By Scott Latta
UA Media Relations
One month ago, Justin Britt was leaning over his mother’s hospital bed, unable to do anything but pray for a miracle as she prepared to undergo emergency surgery to repair a fractured skull.
The surgery was designed to relieve swelling in Vera Britt’s brain, suffered after an accident following Alabama’s homecoming win over Houston, Oct. 6. The Britt family was told there was a 15-percent chance Vera would make it through surgery and, if she did, only a 15-percent chance she would make it through the next 48 hours.
The family, including Justin, could only pray.
In the days following the surgery, Vera Britt’s recovery was so pronounced that Thursday, following Alabama’s practice in preparation for Saturday’s game against Auburn, Justin Britt will drive the 100 miles to his home in Cullman, where his family, including Vera, will be, for a Thanksgiving dinner that won’t have hospital food on the menu.
“It makes me think how grateful we are to have her this Thanksgiving and how blessed we are to have her,” Britt said. “I thought we’d be in the hospital this Thanksgiving and Christmas and to have her at home as soon as we do is a blessing and an answer to our prayers and I’m extremely thankful.
“I feel like I’m part of a miracle and it’s just amazing to see how she’s done.”
Britt is one of a handful of Alabama football players taking advantage of head coach Nick Saban’s Thanksgiving policy: if a player lives within a two-hour drive of Tuscaloosa, he can return home for Thanksgiving after Alabama’s afternoon practice.
For Britt, being able to return to see his extended family and his mother means more than the typical Thanksgiving, as did last Saturday’s senior day at Bryant-Denny Stadium, when Vera Britt shunned the wheelchair that had been prepared for her and walked to the 50-yard line to greet her son.
“It meant everything,” he said. “To see her walk out there on her own was a miracle. Nothing short of a miracle, no doubt. It’s the power of prayer that got her through it and got her to be able to do what she did.”
Behind Britt, in line for his own turn at senior day, defensive lineman Wallace Gilberry watched Vera Britt walk onto the field and knew what it had to have meant to his teammate.
“I teared up for him,” said Gilberry, who won’t return to his home in Bay Minette, but will eat instead at a coach’s house. “She’s come a long way from when she got hurt and I’m quite sure it meant the world to him.”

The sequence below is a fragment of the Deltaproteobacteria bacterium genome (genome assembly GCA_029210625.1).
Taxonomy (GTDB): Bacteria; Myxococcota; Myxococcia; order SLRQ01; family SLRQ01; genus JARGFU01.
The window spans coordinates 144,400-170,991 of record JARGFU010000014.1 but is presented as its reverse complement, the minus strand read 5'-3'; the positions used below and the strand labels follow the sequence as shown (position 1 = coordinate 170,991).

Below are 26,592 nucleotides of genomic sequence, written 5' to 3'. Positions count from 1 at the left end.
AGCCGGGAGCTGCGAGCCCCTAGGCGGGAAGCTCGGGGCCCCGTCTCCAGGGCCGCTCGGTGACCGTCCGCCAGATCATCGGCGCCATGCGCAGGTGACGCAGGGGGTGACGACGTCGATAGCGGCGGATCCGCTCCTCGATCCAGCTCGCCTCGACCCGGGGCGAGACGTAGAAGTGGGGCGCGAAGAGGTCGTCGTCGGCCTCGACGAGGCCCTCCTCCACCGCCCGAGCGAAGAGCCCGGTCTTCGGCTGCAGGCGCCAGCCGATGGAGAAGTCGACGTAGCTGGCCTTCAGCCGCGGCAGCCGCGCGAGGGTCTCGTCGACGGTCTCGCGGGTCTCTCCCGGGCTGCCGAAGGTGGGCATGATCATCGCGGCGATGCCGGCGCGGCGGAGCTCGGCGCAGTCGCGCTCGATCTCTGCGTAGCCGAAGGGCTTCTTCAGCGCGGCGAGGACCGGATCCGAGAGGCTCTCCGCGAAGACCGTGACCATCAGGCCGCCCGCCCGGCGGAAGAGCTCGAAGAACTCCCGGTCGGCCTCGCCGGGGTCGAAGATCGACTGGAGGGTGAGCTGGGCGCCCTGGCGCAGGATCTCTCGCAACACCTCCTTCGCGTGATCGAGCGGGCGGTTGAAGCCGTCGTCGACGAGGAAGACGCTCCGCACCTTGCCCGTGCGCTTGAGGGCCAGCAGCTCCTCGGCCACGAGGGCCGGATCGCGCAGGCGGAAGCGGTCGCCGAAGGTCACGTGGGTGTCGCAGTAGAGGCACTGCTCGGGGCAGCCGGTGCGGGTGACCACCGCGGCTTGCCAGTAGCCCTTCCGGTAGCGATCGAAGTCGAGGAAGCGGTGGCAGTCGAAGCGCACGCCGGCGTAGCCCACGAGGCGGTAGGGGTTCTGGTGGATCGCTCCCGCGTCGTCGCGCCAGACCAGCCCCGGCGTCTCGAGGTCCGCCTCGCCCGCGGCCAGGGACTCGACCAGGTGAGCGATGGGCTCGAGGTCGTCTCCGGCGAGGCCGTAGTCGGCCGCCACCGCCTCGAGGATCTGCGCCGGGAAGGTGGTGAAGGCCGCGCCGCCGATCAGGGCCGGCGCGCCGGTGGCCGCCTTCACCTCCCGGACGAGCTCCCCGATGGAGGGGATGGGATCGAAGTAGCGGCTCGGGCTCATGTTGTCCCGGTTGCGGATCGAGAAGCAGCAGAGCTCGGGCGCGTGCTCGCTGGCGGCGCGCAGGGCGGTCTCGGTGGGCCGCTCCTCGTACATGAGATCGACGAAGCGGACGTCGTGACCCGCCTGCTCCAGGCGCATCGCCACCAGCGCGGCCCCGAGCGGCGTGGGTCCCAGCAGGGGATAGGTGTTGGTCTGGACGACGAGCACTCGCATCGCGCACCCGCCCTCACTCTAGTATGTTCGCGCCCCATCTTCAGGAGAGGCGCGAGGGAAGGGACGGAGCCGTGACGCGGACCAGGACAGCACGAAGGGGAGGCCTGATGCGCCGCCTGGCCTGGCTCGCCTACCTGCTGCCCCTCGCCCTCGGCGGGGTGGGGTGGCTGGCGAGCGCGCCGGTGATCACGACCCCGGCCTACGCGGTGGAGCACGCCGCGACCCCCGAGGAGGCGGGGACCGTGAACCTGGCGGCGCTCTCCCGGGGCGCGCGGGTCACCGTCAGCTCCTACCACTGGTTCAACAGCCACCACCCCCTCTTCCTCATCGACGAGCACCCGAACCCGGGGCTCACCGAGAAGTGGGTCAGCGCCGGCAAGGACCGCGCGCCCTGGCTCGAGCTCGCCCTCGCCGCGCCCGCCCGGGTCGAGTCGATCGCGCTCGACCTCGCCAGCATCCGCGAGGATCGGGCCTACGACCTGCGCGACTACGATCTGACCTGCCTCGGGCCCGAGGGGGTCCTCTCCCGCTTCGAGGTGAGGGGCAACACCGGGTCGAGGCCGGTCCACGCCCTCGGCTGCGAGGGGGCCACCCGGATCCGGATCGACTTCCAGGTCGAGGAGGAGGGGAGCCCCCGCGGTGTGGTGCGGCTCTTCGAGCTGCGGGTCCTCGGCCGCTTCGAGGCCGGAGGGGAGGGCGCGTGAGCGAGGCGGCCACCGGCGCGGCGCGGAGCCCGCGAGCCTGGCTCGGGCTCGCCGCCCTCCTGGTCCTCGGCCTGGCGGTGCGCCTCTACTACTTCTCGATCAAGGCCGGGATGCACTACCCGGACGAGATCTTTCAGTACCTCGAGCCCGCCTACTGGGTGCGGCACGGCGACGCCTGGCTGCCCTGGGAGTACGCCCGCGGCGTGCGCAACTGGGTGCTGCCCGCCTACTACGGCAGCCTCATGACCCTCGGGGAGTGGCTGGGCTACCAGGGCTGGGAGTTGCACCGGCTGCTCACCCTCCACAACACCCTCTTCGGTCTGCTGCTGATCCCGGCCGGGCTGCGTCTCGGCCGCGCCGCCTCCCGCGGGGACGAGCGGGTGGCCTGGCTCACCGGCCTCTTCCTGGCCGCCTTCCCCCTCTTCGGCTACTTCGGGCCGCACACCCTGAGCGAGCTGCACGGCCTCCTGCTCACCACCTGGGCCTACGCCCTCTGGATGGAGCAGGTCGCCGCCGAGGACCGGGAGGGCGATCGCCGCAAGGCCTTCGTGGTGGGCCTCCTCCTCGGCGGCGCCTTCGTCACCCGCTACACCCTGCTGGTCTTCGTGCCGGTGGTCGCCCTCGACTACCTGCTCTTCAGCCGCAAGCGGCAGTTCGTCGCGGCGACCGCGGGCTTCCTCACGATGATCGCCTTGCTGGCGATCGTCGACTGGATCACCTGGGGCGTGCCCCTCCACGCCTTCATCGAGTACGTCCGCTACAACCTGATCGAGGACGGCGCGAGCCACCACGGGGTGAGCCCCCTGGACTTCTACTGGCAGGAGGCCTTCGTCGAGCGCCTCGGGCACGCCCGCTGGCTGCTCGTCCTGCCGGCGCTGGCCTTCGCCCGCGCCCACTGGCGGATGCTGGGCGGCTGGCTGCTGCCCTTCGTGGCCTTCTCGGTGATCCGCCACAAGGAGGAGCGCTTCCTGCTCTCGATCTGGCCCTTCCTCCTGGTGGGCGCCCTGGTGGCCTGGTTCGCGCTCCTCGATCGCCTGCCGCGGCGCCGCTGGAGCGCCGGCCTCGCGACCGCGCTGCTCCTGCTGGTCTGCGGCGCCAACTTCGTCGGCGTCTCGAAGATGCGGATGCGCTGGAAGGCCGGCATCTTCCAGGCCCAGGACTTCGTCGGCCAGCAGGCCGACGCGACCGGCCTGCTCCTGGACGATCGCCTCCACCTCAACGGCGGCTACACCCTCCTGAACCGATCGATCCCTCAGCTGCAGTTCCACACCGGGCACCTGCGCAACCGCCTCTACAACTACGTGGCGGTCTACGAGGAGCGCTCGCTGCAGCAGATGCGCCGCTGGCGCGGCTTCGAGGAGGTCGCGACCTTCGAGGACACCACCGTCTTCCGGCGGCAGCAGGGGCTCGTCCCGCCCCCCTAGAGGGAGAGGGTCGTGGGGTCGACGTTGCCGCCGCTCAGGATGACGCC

Like Britt, Tide junior linebacker Ezekial Knight will find more to be thankful for this Thanksgiving than most. Four games into the 2006 season, Knight was forced to take a medical redshirt when an unknown medical condition surfaced and sent him to two hospitals before it was revealed he had a heart murmur.
After a surgery at UAB and a subsequent recovery that has led Knight back onto the field, where he is sixth on the team in tackles with 51 and second with tackles-for-loss with 10, Knight knows he is fortunate not just to be back on the Alabama roster, but to even be back at all.
“I’m thankful to be alive,” he said. “I’m thankful to be able to play again. I’m thankful that some of us are going to get to go home and spend Thanksgiving with our families.
“I look forward to seeing all my family. We have a lot of clowns in our family. Everybody gets around and we joke and carry on and you’re basically laughing all day. I look forward to that.”
Traveling with Knight to his home in Wedowee will be Alabama teammates Brandon Fanney and Darren Mustin, who are unable to make trips home to their families in Tennessee. But Thanksgiving at the Mustin house will be eventful even without the Alabama linebacker present ?? Mustin’s 12 brothers and sisters, and the amount of food it takes to feed them all, he said, will keep the party going.
“There’s so much food that it lasts two or three more days,” Mustin said. “Just think about it: 13 people, food for two or three more days, that’s a lot of food. Most of the time there’s not room on the dinner table, it’s just food. You take your food into another room.”
Safety Rashad Johnson, who will make the 70-mile drive home to Sulligent, Thursday night, is looking forward to his cousin’s macaroni at his grandmother’s house, but more so seeing the family that supported him through his journey to Alabama, where he has gone from walk-on running back to being tied for the SEC lead in interceptions, with six.
“I’m thankful for my family because without them I probably wouldn’t be at the university doing what I’m doing now, because they were behind me 100 percent,” Johnson said. “They motivated me when I couldn’t motivate myself when I was down and the times I thought I should be playing and I wasn’t.”
As for Mustin, not being able to see his family doesn’t change his thankfulness for their support throughout his college career, which has taken him from Middle Tennessee State University to the Capstone, where he is currently third on the Alabama defense in tackles, with 65.
“I’m thankful that God gave me this opportunity to come down here and play ball,” he said. “I’m thankful for God that my legs work. My aunt can still walk. I can still play this game one more time.”